Lothian Buses fair rise not funding tram extension, say chiefs

Fare rises on Lothian Buses are not linked to Edinburgh's tram extension, say bosses. Picture: Ian Georgeson
Fare rises on Lothian Buses are not linked to Edinburgh's tram extension, say bosses. Picture: Ian Georgeson
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LOTHIAN Buses has moved to quash suspicions the service’s latest price hike is linked to a mooted £20 million payout to fund the tram extension.

Bosses yesterday announced adult and child single tickets will each increase by 10p to £1.60 and 80p respectively from April 10.

They pointed out the fare rise was the first in three years and would pay for a raft of improvements to services, as well as more drivers.

But fears were raised the hike was connected to council plans to ask Lothian Buses for a £20m extraordinary dividend towards a potential extension of the tram line down to Newhaven.

READ MORE: Fears Edinburgh bus fare rise to fund tram extension

Transport chiefs today rejected the claim, and insisted the rise would pay for training, extra staff, improved services and “skilled mechanics” to keep the company’s “growing and increasingly advanced fleet” on the road.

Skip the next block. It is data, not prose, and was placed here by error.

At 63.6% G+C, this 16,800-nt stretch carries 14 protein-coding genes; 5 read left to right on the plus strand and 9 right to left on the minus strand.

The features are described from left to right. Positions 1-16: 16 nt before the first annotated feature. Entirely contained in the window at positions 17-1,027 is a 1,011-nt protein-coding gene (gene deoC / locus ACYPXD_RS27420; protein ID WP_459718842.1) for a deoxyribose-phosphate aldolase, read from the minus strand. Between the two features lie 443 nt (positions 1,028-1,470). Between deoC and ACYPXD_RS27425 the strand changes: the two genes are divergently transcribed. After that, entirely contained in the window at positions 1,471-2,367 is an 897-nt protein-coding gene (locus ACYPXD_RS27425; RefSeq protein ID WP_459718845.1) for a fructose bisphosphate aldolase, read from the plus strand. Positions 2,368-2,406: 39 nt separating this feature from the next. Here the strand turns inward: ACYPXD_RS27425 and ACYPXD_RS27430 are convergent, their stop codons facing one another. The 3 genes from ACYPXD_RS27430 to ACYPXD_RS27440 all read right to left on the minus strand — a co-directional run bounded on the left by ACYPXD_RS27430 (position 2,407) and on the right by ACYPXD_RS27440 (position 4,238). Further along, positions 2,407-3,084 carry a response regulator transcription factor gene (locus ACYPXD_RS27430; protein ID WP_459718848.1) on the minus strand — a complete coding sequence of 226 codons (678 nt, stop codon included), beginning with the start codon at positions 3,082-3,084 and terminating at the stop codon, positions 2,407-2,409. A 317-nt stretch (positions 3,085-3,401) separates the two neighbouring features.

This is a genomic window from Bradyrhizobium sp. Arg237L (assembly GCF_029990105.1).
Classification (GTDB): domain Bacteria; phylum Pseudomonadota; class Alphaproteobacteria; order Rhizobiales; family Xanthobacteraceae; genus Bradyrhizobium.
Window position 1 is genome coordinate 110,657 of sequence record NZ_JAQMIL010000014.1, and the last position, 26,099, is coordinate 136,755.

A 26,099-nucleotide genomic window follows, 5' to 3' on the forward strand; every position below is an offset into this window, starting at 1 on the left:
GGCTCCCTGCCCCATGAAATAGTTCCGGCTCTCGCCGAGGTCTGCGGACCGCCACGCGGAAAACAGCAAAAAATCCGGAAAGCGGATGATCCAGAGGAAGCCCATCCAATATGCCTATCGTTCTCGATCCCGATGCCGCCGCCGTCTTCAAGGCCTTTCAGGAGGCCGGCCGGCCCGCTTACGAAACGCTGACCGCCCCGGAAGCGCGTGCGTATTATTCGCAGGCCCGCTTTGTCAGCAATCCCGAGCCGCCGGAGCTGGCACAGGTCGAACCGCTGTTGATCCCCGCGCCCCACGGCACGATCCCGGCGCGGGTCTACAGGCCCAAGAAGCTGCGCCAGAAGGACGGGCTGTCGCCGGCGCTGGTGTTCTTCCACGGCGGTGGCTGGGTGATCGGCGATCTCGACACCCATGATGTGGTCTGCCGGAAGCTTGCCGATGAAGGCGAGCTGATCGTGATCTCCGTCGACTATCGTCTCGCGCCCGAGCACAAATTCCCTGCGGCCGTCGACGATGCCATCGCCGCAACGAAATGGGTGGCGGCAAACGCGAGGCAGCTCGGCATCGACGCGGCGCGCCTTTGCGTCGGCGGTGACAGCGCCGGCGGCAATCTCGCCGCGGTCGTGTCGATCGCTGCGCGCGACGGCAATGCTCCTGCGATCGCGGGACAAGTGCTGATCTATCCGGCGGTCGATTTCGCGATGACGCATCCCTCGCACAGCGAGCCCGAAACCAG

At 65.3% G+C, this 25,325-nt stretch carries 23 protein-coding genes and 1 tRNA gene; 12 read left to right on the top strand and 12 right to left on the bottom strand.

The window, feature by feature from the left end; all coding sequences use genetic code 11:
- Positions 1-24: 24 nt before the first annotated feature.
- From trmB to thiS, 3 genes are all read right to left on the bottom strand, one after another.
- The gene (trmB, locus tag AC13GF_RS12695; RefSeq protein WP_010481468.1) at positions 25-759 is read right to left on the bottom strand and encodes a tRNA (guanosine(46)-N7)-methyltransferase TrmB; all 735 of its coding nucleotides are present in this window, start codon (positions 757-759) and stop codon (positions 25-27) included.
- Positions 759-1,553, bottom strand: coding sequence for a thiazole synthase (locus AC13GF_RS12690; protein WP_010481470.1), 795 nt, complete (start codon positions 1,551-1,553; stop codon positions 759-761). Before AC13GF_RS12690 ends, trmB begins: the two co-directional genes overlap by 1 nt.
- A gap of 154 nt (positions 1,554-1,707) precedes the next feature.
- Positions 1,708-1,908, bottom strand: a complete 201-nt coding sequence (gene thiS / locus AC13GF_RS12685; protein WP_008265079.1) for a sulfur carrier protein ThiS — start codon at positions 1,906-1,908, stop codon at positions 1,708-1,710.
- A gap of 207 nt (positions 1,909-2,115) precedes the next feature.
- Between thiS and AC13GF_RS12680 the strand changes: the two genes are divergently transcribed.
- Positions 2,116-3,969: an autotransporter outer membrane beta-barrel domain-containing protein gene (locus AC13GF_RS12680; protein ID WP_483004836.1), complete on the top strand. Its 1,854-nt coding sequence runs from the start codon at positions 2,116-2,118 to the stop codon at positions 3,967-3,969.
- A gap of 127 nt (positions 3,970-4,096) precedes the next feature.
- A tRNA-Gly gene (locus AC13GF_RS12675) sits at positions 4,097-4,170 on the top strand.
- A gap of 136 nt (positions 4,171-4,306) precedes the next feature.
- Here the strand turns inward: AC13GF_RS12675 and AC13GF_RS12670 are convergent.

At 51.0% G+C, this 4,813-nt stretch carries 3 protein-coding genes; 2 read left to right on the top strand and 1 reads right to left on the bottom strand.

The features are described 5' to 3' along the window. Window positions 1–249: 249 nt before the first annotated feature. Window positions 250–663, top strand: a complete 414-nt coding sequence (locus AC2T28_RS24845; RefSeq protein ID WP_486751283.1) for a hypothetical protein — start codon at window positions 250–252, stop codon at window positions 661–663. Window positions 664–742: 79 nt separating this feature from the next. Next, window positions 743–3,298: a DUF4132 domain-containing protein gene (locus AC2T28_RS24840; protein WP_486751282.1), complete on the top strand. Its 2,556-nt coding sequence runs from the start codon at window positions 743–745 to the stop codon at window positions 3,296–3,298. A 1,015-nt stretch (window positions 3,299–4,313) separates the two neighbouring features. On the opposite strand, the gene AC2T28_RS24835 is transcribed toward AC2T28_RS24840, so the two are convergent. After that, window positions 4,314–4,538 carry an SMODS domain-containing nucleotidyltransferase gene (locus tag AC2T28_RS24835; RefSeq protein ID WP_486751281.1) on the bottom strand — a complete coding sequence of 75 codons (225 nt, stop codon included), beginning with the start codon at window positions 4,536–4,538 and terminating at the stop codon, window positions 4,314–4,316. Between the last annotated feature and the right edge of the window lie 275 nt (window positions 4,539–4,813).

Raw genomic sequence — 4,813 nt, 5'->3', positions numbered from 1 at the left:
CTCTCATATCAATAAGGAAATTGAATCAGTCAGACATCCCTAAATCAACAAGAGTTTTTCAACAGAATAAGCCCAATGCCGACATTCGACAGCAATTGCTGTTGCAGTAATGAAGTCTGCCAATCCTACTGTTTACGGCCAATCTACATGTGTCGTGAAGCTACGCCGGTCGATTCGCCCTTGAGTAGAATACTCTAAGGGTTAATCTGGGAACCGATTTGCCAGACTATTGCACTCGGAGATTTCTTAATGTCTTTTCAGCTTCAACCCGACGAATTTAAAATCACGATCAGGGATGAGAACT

They said the decision had been based “on balancing many different factors”, adding: “Although inflation and fuel costs may be relatively low at this moment, Lothian Buses, in common with most businesses, has a wide range of costs and increases in these over time still need to be met.”

Bosses further argued a 10p price rise was “proportionate” and “extremely competitive with comparable services”, as well as being in line with changes to First Bus and Stagecoach fares.

And they said a range of new initiatives – including the introduction of wi-fi to the whole fleet, the mobile app, new ticketing options and upgrades to travel shops – all had to be funded.

Jim McFarlane, general manager of Lothian Buses, said: “Our business results and passenger satisfaction surveys speak for themselves, but these achievements require investment in staff, buses and indeed every aspect of our operation.

“This year we are pleased to have been able to freeze prices for three-quarters of our regular and loyal customers while continuing to find new ways of improving our service even more.”

The latest service shake-up will see more buses brought in, routes expanded and jobs for 40 new drivers and ten apprentice engineers.

Changes include more frequent Sunday services, as well as the key bus link between the Western General and Royal Infirmary increasing from every 30 minutes to every 20 from Monday to Friday.

Despite adult and child single tickets going up in price, transport bosses insist 75 per cent of passengers will remain unaffected by the hike, with the cost of Ridacard season tickets, Daytickets, NightBuses, Day&Night tickets and Airlink services all remaining the same.

Councillor Lesley Hinds, transport leader, said: “This will be the first increase to the single fare in three years and will allow Lothian Buses to continue to improve the service.”